The most stunning rumor involving a Major League Soccer player over the last week didn’t turn into a deal.
After spending Thursday in Europe trying to negotiate a deal with Paris Saint-Germain, D.C. United couldn’t strike a transfer for Luciano Acosta.
We won’t see how the failed negotiations affect the Black and Red on the field until March 3, but there’s no doubt the club wronged the 24-year-old Argentinian by not securing a deal to the Ligue 1 giants.
This was an opportunity of a lifetime for Acosta, who rose to prominence in MLS in 2018 with help from the addition of Wayne Rooney to the D.C. United roster.
Acosta wasn’t the first player to come to mind in the big-money transfer discussion that was dominated by Miguel Almiron and Atlanta United for most of the offseason, but he emerged as an intriguing figure on Wednesday night.
But instead of donning the jersey of one of the most famous clubs in the world, Acosta has to hop on a plane back to the United States and continue preseason preparations with D.C. with questions looming if he’ll ever get a chance to make a move like this ever again.
Let’s make this very clear: Acosta is a fine player, but there’s no guarantee PSG, or any major club in Europe for that matter, will come back around in the summer and offer a similar deal near eight figures.
PSG had an immediate attacking need to fill with Neymar out injured and Acosta was a cheaper option in terms of the European transfer market to fill that void.
The fact that we’ve reached the point in MLS in which D.C. United is commanding eight figures for a player is astonishing in its own right, but to turn down an offer in that range from PSG is downright ludicrous.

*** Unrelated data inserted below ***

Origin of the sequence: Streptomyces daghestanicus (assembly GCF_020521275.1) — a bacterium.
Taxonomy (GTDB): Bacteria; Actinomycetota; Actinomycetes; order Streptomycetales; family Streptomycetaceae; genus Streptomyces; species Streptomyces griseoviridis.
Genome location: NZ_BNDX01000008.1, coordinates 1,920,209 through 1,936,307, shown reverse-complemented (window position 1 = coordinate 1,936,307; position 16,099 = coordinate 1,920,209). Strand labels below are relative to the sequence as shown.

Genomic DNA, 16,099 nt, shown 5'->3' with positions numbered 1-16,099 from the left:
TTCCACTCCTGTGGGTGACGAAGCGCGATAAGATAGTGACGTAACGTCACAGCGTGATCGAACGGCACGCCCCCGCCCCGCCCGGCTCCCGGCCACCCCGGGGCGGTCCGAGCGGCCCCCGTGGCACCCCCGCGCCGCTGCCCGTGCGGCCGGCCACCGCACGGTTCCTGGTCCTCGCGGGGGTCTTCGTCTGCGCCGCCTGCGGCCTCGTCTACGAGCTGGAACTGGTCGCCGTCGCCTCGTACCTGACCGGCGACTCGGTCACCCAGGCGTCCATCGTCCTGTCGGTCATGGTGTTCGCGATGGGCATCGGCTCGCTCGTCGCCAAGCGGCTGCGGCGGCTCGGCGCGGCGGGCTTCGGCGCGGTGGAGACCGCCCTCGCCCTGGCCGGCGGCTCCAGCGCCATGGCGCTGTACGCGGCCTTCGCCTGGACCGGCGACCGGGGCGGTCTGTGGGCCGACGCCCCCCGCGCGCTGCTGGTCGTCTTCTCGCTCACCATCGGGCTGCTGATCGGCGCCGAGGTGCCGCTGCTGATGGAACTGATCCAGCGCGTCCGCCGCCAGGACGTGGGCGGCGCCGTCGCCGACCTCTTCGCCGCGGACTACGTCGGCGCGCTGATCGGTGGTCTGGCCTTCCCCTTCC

D.C. should’ve sold Acosta while his value was highest, and after getting the player’s hopes up, he has to return to camp knowing that a deal like this might not come to fruition ever again.
Acosta could make his way to Europe in the future, but PSG came along at the right time looking to fill a void during a January transfer window in which the big European clubs usually make panic buys to reinforce their respective clubs.
When the summer window opens, PSG has more freedom to sign bigger players and acclimate them to the squad during a lengthy preseason tour.
From D.C.’s perspective, there’s no guarantee the player who recorded 10 goals and 17 assists in 2018 will replicate his numbers, especially since he totaled a combined eight goals and 16 assists in his first two seasons in MLS.
The Black and Red are taking a massive risk that Acosta replicates his form from 2018 and that the transfer market for high-profile MLS players continues to rise.
While it’s promising that players like Almiron, Alphonso Davies and Tyler Adams have been sold in the last 12 months, it’s still a small sample size.
MLS still carries a bit of negative stigma in Europe, although it diminishes by the year, and there’s no guarantee Acosta’s valuation will rise in the eyes of European clubs between now and the summer, or in a year from now.
By failing to get a deal done, D.C. risks dealing with an unhappy player, who was in need of a raise in the first place, and losing a potential investment that could’ve helped the franchise for years to come.